Originally Posted by newbiesforever View Post
A hacker would have all the time he or she wanted to chip away at it.
He's gonna need all the time. John Callas, of PGP corporation, wrote:

Quote:
Burt Kaliski first came up with this characterization, and if he had a nickel for every time I tell it, he could buy a latte or three.

Imagine a computer that is the size of a grain of sand that can test keys against some encrypted data. Also imagine that it can test a key in the amount of time it takes light to cross it. Then consider a cluster of these computers, so many that if you covered the earth with them, they would cover the whole planet to the height of 1 meter. The cluster of computers would crack a 128-bit key on average in 1,000 years.
And that's a 128 bit key. Most ciphers now use 256 bits - which isn't twice as strong, it's a hundred trillion trillion trillion times stronger. And there's always 'cascade' encryption to further lengthen the key as well as insure against any one algorithm having its security reduced.

Since you will probably bring up quantum computers - currently it's though they will only reduce the security to half the key length. So a quantum computer will have as much trouble breaking a 512 bit key as a classical computer has breaking a 256 bit one.

If someone accesses encrypted data, it will almost certainly be because they obtain the password from you, or they hack into the computer you use to work on the encrypted data.
 
Old 03-26-2010, 01:14 PM   #23
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Originally Posted by cantab View Post
Since you will probably bring up quantum computers
No, I won't. You mistake me for a nerd, which I no longer am, and you probably missed my point. Encrypted or not, my data would be out there somewhere, and I could never get it back nor make entirely certain of its falling victim to human ingenuity. If you're still too rational to understand my problem, you Linux experts must be unfamiliar with neuroses.

Last edited by newbiesforever; 03-26-2010 at 01:15 PM.
 
Old 03-26-2010, 01:33 PM   #24
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If you encrypt your data with a good encryption algorithm and a good password, they will only have a chance of succeeding if they have a supercomputer at their disposal ... i.e. the gubmint, but I doubt even they could break the higher end algorithms, or it would take them a long time, years, I don't think they would waste their time.
 
Old 03-26-2010, 01:44 PM   #25
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Backup medium. That's when you go to Madam Olivari because you can't find your ouija board, right?
 
Old 03-26-2010, 02:01 PM   #26
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I use an encrypted usb flash drive to store very important files such as my password list, database files and spreadsheet files.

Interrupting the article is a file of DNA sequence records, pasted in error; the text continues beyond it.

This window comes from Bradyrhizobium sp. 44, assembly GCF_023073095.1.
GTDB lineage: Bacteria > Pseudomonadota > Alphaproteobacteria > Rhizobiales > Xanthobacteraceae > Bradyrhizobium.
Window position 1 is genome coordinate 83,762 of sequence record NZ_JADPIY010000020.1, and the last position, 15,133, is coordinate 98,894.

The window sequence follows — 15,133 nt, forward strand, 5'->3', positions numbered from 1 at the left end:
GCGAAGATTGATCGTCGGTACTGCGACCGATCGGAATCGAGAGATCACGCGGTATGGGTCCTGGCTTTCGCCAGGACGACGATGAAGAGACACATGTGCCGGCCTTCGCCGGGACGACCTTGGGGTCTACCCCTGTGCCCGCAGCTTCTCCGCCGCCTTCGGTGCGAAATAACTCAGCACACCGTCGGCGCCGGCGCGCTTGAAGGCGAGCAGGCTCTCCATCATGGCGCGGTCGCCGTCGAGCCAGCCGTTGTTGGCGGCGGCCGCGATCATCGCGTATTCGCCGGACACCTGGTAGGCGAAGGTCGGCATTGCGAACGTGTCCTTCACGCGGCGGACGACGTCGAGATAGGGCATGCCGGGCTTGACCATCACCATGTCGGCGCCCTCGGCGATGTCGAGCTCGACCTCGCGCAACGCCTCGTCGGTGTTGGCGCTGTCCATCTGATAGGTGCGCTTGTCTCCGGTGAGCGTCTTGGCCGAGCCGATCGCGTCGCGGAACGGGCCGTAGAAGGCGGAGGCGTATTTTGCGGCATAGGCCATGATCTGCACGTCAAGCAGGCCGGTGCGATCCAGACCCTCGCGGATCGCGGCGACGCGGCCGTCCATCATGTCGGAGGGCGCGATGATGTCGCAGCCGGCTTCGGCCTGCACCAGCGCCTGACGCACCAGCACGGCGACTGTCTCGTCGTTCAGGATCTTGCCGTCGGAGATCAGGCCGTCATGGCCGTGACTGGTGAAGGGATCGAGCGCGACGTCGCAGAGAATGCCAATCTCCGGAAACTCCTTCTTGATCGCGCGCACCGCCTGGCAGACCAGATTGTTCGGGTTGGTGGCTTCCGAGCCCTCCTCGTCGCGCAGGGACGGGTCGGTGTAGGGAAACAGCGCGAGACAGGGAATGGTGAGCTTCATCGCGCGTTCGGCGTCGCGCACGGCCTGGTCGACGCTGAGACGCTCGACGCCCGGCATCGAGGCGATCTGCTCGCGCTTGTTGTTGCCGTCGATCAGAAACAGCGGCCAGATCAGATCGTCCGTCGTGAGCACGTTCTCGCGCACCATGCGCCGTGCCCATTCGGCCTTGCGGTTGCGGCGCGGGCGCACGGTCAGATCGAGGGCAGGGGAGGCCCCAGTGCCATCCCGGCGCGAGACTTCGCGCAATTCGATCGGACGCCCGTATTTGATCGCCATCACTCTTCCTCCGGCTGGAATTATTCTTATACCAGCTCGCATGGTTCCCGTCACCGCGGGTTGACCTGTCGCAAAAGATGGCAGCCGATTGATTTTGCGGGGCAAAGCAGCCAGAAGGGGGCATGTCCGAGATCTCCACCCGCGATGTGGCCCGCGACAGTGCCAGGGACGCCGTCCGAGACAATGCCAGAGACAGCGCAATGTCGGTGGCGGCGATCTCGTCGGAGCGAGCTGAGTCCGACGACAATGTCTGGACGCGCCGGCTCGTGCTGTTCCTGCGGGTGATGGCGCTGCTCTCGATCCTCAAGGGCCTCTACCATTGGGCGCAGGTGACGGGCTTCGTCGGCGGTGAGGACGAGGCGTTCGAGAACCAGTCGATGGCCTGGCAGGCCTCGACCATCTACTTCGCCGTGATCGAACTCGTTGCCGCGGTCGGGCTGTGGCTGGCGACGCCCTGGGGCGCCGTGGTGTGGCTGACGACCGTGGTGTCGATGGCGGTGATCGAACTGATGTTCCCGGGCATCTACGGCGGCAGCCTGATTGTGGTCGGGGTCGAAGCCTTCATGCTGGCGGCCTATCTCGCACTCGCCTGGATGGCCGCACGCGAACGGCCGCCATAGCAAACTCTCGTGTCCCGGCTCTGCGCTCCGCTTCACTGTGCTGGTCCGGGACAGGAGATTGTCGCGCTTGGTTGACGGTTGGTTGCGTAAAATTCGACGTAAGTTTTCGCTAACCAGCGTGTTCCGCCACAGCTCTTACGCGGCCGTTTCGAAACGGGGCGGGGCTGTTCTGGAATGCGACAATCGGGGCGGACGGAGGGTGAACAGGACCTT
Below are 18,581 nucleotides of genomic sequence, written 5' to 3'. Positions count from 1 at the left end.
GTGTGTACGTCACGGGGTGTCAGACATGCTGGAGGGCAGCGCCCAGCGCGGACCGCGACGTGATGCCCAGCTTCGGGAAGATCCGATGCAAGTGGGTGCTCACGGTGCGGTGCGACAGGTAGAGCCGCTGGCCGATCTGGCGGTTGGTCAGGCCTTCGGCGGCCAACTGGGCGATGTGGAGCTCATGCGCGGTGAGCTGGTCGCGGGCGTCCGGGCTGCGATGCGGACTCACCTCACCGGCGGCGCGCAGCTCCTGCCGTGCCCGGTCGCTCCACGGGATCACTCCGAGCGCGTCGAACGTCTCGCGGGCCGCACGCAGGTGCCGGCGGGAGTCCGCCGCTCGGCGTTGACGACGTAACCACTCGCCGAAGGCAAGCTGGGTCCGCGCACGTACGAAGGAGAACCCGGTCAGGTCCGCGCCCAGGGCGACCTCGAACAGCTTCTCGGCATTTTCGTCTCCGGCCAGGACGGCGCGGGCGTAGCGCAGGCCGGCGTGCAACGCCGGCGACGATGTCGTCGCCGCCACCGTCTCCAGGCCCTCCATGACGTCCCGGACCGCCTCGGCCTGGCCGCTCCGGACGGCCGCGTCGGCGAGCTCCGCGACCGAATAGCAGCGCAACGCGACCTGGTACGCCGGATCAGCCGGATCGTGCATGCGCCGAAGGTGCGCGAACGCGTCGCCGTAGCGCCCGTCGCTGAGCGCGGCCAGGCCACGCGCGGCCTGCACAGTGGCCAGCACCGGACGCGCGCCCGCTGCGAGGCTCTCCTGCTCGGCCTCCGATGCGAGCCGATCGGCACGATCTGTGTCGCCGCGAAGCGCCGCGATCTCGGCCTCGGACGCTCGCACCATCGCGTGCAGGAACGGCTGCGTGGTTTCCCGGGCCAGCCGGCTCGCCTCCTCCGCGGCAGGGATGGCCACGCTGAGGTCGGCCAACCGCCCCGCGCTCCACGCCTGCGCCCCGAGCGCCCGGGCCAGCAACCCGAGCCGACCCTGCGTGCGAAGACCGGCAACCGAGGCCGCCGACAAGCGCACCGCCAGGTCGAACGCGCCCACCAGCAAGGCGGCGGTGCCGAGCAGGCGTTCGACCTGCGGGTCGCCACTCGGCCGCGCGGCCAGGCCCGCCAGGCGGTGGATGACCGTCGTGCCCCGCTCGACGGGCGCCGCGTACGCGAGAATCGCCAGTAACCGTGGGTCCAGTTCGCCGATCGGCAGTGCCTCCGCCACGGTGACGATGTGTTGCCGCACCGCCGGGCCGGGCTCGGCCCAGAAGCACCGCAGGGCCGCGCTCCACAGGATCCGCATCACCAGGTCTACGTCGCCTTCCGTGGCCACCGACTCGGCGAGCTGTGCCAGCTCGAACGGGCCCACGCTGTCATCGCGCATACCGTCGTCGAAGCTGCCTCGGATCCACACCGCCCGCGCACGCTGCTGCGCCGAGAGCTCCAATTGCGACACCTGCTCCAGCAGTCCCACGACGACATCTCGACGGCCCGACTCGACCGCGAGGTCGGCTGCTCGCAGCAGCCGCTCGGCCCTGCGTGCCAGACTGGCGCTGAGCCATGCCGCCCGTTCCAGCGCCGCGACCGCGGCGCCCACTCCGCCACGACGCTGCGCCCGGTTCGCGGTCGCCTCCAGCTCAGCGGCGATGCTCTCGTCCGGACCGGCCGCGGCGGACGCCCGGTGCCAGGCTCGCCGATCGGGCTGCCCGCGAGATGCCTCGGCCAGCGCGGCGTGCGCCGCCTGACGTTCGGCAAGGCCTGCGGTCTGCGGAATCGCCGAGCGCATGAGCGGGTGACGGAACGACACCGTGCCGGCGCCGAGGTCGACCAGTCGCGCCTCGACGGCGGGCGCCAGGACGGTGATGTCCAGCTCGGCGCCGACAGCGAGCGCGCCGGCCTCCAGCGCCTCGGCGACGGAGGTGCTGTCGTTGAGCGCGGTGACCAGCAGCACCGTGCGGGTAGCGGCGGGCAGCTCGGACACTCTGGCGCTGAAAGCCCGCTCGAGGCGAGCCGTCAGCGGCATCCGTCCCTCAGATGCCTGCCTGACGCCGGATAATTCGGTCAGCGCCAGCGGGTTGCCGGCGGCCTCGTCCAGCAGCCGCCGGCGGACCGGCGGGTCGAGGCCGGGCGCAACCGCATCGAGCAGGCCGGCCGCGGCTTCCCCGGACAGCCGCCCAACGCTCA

And for miscellaneous files such as videos, music and etc I use an external USB drive backup via the rsync command.

Last edited by dv502; 03-26-2010 at 02:02 PM.
 
Old 03-26-2010, 04:06 PM   #27
newbiesforever
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Quote:
Originally Posted by moxieman99 View Post
Backup medium. That's when you go to Madam Olivari because you can't find your ouija board, right?
I don't need a medium. I've belonged to the Church of Knowledgology (and I mean belonged) ever since it taught me about my past lives. I was once the janitor in a spacefaring crew of intelligent cacti.
 
Old 03-26-2010, 04:12 PM   #28
frieza
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Quote:
This is a tangential issue, but almost as bad as losing all access to my data is having someone else possess a copy of it, with no way to even erase it. I wish there were some gadget that could remotely instruct a stolen hard drive to erase itself.
actually there is
http://www.deadondemand.com/products/enhancedhdd/
 
1 members found this post helpful.
Old 03-26-2010, 04:33 PM   #29
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Quote:
Originally Posted by frieza View Post
Hey, cool, that might be useful, thanks
 
Old 03-26-2010, 07:10 PM   #30
cantab
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Quote:
Originally Posted by frieza View Post
Interesting...however, I see a couple of problems. One is you can be notified when it's released, which means it isn't out now, which means it may well be vapourware. The other is, what if the triggers can't reach the drive? Maybe some will be selfdestruct in absence (of say, a special signal your computer sends the drive), but then - and indeed in any case - the risk of a false trigger makes it unsuitable for backups.